- I wrote that one of Putin’s “friends” (as the Perry feature suggests in stark terms), Julio Maglione, then FINA president (now an honorary without honour in my opinion, for there is no honour in failing to apologise when you know you did wrong, when you know you deliberately set out to harm others) was backtracking on his promise of staying for two terms only. His election ticket in 2009 had carried that two-term pledge, yet here they were, he and his U.S. and other backers, suggesting it would “for the best” if he stayed for another term, what with all the good work he’d done building business with Russia and Putin.
I was right on all counts, as events have proven. A reform process has ensued but not all business from the past has been settled. Some of that involves contracts and commitments in place before Covid, before Reform kicked in, long before the current Director, Brent Nowicki, arrived to replace Cornel Marculescu and trigger the departure of others.
FINA told News Corp newspapers that it was aware that many athletes were opposed to the decision on Doha, but it was standing firm because it was a contractual issue. It had already said on a previous occasion that a decision on Kazan will be taken in due course, depending on events beyond its control. In the statement given to Linden, it noted:
“The Covid-19 pandemic has caused significant disruption to the sporting calendar. The 21st FINA World Championships Doha 2024 were originally scheduled for the summer of 2023, but the rescheduling of the 20th FINA World Championships Fukuoka necessitated a change to the Doha event dates.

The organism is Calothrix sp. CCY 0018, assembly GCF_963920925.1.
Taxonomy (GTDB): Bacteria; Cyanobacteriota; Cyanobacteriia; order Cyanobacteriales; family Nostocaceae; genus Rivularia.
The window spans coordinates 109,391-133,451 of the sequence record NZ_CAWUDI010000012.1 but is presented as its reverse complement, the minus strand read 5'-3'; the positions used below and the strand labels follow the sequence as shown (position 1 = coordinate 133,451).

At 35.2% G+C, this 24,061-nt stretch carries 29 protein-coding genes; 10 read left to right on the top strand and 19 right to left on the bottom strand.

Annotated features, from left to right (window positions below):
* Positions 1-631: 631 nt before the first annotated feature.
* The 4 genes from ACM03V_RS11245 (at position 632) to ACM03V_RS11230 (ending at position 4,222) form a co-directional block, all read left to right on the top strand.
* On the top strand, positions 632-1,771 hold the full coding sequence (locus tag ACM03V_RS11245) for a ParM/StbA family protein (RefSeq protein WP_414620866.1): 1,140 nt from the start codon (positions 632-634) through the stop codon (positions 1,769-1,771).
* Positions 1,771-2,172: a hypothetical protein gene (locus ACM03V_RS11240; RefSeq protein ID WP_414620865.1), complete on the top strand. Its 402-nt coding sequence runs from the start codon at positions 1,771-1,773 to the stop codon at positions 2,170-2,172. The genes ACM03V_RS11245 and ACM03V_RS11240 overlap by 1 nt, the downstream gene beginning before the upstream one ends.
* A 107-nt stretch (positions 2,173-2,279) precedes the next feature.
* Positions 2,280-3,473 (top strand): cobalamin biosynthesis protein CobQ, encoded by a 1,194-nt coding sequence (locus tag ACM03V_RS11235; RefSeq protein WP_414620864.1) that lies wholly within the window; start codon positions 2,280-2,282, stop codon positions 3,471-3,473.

“We appreciate the flexibility of the organising committee in Doha to delay until 2024, but it would not have been possible under the terms of the contract to host the Doha event after early 2024.”FINA – Husain Al-Musallam, FINA President, image courtesy of FINA
Spot the problem? No mention of the impact on athletes, athlete welfare, coaches (all mentioned in reform pledges), planners and the way swimming is perceived out there in a wider world that includes an audience making choices that influence the pecking order of sports and their ability to attract the funds required to grow, develop and make their realm a better place.
That process of getting to a better place involves media and exposure of the sport. For Doha 2024, expect far less of it. All eyes and budgets will be on Paris.
Even so, FINA’s response appears unequivocal: nothing to be done. Consequence will flow.
The regulator knew there would be a price to pay and has attempted to mitigate for poor attendance by insisting that only the top three, podium-placing, relay teams at Fukuoka 2023 Worlds can qualify for the Paris 2024 Olympic Games. Normal practice these past two decades has been for the best 12 teams at the global gathering to qualify for the Olympics a year out from the Games.
This time round, all other teams, including the Olympic hosts, France, must attend Doha to get their place in Paris. That means that many star names and Paris medal shots in solo events from a wide range of countries will be obliged to prepared for a specific task at a February 2024 World titles between 6 and 10 weeks out from their domestic Olympic trials.
And they will have to schedule that into their program knowing that rivals from the United States and Australia, the top two nations and relay forces in the world, will not have to do so and can focus purely on their traditional Olympic preparation pathways of trials into the biggest competition. Unfair, which may make FINA leaders feel uncomfortable as they are asked: which is more important to you, the Doha dough or the Fair Play principle underpinning the integrity of sport and athlete welfare?
There can be no question that circumstance has put FINA on the back foot and facing unexpected and unusual challenges. FINA leaders, however, are there for that purpose: to lead when the going gets tough, as in (from Linden’s News Corp article):